National Security Bubble, Meet the World

The U.S. Department of Commerce (DoC) Bureau of Industry and Security (BIS) surprised industry with an interim final rule posted this past weekend. Effective more-or-less immediately, on January 6, 2020, the rule, tediously titled “Addition of Software Specially Designed To Automate the Analysis of Geospatial Imagery to the Export Control Classification Number 0Y521 Series,” appears familiar to anyone who has worked with ITAR in the space industry.

And like the laws surrounding ITAR, the rule here is knee-jerk. Also, it’s akin to closing the barn door and setting fire to the barn after the whole herd of horses ran out.

We understand that many senior officials with the DoC were uninformed of this pending rule. However, someone (or more likely, many someones), decided that software created to automatically conduct analyses of geospatial imagery (and something called point clouds) falls under the bureau’s Export Administration Regulations (EAR). The two reasons provided are national security or foreign policy. Both are unhelpful and overused reasons backed by the BIS, Department of State, Department of Defense, and other agencies.

Specifically, they are concerned about “[g]eospatial imagery ‘software’ ‘specially designed’ for training a Deep Convolutional Neural Network [CNN] to automate the analysis of geospatial imagery and point clouds…” In other words, artificial intelligence technologies for computer vision relating to geospatial imagery and surface coordinate data (point clouds).  Our understanding is the rule definition and interpretation are rather narrow – for example, the rule applies if the software also helps to train the network. But the rule’s side-effects (unintended consequences) probably impacts legitimate and ongoing internal R&D work by foreign nationals and related work in other sectors.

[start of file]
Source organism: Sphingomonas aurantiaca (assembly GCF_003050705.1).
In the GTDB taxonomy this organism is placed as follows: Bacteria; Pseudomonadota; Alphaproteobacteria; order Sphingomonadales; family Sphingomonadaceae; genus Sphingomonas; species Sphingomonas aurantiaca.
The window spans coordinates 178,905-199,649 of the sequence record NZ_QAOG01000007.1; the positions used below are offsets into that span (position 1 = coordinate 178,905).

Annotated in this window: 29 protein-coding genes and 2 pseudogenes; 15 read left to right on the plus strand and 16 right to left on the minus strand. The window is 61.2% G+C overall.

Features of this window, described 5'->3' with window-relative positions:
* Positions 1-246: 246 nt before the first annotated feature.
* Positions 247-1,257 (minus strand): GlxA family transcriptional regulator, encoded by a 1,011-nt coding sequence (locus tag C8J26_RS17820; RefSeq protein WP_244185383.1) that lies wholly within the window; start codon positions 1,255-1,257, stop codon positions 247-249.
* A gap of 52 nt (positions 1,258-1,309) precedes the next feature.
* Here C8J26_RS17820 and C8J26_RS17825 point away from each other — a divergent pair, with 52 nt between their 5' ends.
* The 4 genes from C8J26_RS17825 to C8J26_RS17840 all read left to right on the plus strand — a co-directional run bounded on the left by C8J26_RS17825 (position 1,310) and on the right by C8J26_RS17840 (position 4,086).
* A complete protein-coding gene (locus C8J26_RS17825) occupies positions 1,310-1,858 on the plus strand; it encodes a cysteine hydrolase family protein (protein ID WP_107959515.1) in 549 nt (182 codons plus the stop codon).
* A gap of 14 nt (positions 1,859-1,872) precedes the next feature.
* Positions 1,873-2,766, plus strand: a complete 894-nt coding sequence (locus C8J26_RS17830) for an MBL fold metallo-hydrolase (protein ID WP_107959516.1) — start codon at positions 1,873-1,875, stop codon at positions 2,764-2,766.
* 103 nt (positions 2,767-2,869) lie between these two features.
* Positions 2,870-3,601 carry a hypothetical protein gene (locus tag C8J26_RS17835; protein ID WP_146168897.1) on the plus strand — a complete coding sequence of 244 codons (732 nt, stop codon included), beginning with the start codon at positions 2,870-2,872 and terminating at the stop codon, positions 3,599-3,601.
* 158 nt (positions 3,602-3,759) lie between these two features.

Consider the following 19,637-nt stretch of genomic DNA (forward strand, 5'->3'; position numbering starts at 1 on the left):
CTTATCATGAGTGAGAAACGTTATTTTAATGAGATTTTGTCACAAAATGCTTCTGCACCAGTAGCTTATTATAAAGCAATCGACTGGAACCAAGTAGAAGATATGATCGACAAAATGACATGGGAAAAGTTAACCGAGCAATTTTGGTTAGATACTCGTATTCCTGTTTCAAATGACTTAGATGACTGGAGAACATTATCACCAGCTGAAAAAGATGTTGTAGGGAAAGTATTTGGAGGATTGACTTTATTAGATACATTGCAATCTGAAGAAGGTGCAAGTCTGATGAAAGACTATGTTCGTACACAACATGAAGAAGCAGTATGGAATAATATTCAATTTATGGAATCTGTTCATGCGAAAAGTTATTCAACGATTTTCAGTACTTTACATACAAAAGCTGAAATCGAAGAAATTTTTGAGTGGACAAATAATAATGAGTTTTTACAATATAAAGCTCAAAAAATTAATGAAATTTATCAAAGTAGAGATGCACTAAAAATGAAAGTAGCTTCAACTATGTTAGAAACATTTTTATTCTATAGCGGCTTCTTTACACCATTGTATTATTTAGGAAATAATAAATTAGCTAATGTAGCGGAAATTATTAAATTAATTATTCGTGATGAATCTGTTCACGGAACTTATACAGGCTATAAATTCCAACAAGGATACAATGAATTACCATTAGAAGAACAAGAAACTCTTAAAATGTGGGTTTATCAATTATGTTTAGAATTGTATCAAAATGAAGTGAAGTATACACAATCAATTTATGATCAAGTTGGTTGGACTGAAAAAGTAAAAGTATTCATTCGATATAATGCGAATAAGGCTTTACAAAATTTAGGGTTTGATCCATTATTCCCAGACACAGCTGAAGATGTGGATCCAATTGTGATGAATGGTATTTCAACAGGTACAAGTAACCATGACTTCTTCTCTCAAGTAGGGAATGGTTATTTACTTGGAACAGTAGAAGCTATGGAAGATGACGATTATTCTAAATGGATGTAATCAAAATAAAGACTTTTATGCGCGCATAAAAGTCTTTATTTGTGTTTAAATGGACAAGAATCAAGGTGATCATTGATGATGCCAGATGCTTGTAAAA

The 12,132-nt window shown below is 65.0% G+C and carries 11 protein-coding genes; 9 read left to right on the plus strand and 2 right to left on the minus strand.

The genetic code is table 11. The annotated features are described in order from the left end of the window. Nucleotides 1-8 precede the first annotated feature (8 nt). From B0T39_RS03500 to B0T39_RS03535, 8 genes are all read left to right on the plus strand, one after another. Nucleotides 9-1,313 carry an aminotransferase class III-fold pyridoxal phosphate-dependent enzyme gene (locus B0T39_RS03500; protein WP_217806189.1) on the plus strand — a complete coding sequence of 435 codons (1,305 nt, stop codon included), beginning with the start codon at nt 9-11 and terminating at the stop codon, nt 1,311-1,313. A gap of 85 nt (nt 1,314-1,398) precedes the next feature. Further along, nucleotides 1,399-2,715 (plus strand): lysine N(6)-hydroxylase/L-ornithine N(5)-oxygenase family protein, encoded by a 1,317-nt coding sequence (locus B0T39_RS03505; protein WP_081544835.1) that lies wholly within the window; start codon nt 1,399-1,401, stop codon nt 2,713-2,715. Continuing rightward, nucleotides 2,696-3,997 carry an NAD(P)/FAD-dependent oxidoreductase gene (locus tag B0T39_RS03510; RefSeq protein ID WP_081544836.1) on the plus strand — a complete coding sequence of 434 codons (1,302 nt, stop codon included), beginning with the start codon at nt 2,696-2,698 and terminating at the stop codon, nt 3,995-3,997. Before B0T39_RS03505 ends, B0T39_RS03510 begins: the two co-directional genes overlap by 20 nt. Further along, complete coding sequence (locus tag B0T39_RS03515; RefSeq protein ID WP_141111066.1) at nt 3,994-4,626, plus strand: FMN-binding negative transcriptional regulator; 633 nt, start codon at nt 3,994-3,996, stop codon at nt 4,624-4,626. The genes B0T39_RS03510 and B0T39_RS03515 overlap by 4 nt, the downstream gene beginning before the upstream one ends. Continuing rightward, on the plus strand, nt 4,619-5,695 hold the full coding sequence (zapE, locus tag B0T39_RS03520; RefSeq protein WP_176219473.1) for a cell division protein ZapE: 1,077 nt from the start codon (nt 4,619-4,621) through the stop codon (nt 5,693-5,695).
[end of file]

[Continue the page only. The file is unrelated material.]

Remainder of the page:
CNN has been around since the 1980s, developing rapidly for computer vision over the last decade (see here). Furthermore, the basic foundations for such technologies are widely available on an open-source basis (i.e., while DoC can regulate or restrain U.S. companies from selling such technologies, the crucial building blocks cannot be export-controlled in practice).

Many companies in the United States—Google, Facebook, and Microsoft, for example—are working on AI. They are also working on point clouds and imagery (just, um, Google them). In the space industry, Maxar and Planet talk about using this combination of technologies. Why? Because it’s useful to the billions of people around the world, not the few hundred thousand in the U.S. intelligence and defense communities.

However, U.S. companies aren’t the only ones working earnestly in AI, imagery, and point clouds. We believe China is a main target of the new rule. China has at least three big-name companies investing heavily in this field as well: Tencent, Alibaba, and Baidu. And they appear to be well along in their efforts.

We’ve seen this before. It never works. When the U.S. space industry was saddled with new ITAR restrictions, China continued on its way to build a robust space industry. Imagery satellites? China has more than quite a few. Launch? The country kicked ass in launch cadence in 2019. And as we’ve noted, China is already hard at work on CNNs—not just for imagery, but for the country’s social credit system.

AI, working in conjunction with point clouds for facial recognition. That scenario may sound nightmarish to the U.S. citizen, but it is the sad reality in China, and it serves as fuel to accelerate that nation’s technology development. In other words: (i) China doesn’t require the U.S. software in question and (ii) the U.S. should find ways to stimulate industry’s investment and monetization of AI technologies, not slow down industry’s progress in this very important domain by requiring vendors to wait for numerous waivers.

While the rule was evidently made in secret, it is theoretically at an interim stage. The rule can supposedly be modified, or even better, abolished. The BIS will stop accepting rule comments on March 6, 2020. Again, go here to read the rule (it’s pretty short) and comment. The rule will impact not only the space industry we love but potentially advancements in applications that we use day-to-day.